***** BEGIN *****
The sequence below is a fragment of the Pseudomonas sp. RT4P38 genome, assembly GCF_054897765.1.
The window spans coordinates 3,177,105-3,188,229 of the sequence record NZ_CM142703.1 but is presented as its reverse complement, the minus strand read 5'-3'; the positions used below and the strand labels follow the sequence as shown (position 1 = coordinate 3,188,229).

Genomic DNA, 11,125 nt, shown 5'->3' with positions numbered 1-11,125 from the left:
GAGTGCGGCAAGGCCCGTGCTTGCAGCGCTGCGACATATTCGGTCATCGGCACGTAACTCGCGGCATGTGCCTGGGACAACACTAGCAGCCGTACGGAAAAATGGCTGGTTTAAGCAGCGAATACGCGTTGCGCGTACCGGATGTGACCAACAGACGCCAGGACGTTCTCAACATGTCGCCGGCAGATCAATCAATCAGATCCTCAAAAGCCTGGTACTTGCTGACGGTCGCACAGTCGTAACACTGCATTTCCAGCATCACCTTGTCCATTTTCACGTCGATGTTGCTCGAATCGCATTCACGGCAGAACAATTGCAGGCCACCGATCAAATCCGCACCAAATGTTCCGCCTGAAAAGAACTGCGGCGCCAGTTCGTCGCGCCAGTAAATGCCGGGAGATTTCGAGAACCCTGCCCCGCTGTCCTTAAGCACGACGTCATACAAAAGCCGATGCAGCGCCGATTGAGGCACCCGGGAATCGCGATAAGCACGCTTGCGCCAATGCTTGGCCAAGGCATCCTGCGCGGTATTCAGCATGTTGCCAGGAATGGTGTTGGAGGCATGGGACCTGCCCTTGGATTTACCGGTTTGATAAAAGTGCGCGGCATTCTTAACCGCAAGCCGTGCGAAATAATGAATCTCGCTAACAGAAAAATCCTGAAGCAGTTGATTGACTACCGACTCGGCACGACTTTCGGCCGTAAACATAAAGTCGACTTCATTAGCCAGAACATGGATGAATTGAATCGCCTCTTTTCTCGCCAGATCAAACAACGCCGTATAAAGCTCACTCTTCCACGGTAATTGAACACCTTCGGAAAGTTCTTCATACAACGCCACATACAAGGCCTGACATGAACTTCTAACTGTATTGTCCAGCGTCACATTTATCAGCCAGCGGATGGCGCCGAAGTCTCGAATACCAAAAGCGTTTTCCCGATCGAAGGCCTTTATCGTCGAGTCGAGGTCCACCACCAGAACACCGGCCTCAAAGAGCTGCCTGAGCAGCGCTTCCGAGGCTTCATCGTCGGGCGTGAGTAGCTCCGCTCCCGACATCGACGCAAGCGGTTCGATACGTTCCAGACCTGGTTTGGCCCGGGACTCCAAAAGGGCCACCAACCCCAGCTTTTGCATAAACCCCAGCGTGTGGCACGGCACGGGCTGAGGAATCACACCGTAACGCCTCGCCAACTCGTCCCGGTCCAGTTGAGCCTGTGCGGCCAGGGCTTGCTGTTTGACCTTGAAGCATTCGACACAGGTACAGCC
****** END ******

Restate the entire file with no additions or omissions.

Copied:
The sequence below is a fragment of the Pseudomonas sp. RT4P38 genome, assembly GCF_054897765.1.
The window spans coordinates 3,177,105-3,188,229 of the sequence record NZ_CM142703.1 but is presented as its reverse complement, the minus strand read 5'-3'; the positions used below and the strand labels follow the sequence as shown (position 1 = coordinate 3,188,229).

Genomic DNA, 11,125 nt, shown 5'->3' with positions numbered 1-11,125 from the left:
GAGTGCGGCAAGGCCCGTGCTTGCAGCGCTGCGACATATTCGGTCATCGGCACGTAACTCGCGGCATGTGCCTGGGACAACACTAGCAGCCGTACGGAAAAATGGCTGGTTTAAGCAGCGAATACGCGTTGCGCGTACCGGATGTGACCAACAGACGCCAGGACGTTCTCAACATGTCGCCGGCAGATCAATCAATCAGATCCTCAAAAGCCTGGTACTTGCTGACGGTCGCACAGTCGTAACACTGCATTTCCAGCATCACCTTGTCCATTTTCACGTCGATGTTGCTCGAATCGCATTCACGGCAGAACAATTGCAGGCCACCGATCAAATCCGCACCAAATGTTCCGCCTGAAAAGAACTGCGGCGCCAGTTCGTCGCGCCAGTAAATGCCGGGAGATTTCGAGAACCCTGCCCCGCTGTCCTTAAGCACGACGTCATACAAAAGCCGATGCAGCGCCGATTGAGGCACCCGGGAATCGCGATAAGCACGCTTGCGCCAATGCTTGGCCAAGGCATCCTGCGCGGTATTCAGCATGTTGCCAGGAATGGTGTTGGAGGCATGGGACCTGCCCTTGGATTTACCGGTTTGATAAAAGTGCGCGGCATTCTTAACCGCAAGCCGTGCGAAATAATGAATCTCGCTAACAGAAAAATCCTGAAGCAGTTGATTGACTACCGACTCGGCACGACTTTCGGCCGTAAACATAAAGTCGACTTCATTAGCCAGAACATGGATGAATTGAATCGCCTCTTTTCTCGCCAGATCAAACAACGCCGTATAAAGCTCACTCTTCCACGGTAATTGAACACCTTCGGAAAGTTCTTCATACAACGCCACATACAAGGCCTGACATGAACTTCTAACTGTATTGTCCAGCGTCACATTTATCAGCCAGCGGATGGCGCCGAAGTCTCGAATACCAAAAGCGTTTTCCCGATCGAAGGCCTTTATCGTCGAGTCGAGGTCCACCACCAGAACACCGGCCTCAAAGAGCTGCCTGAGCAGCGCTTCCGAGGCTTCATCGTCGGGCGTGAGTAGCTCCGCTCCCGACATCGACGCAAGCGGTTCGATACGTTCCAGACCTGGTTTGGCCCGGGACTCCAAAAGGGCCACCAACCCCAGCTTTTGCATAAACCCCAGCGTGTGGCACGGCACGGGCTGAGGAATCACACCGTAACGCCTCGCCAACTCGTCCCGGTCCAGTTGAGCCTGTGCGGCCAGGGCTTGCTGTTTGACCTTGAAGCATTCGACACAGGTACAGCC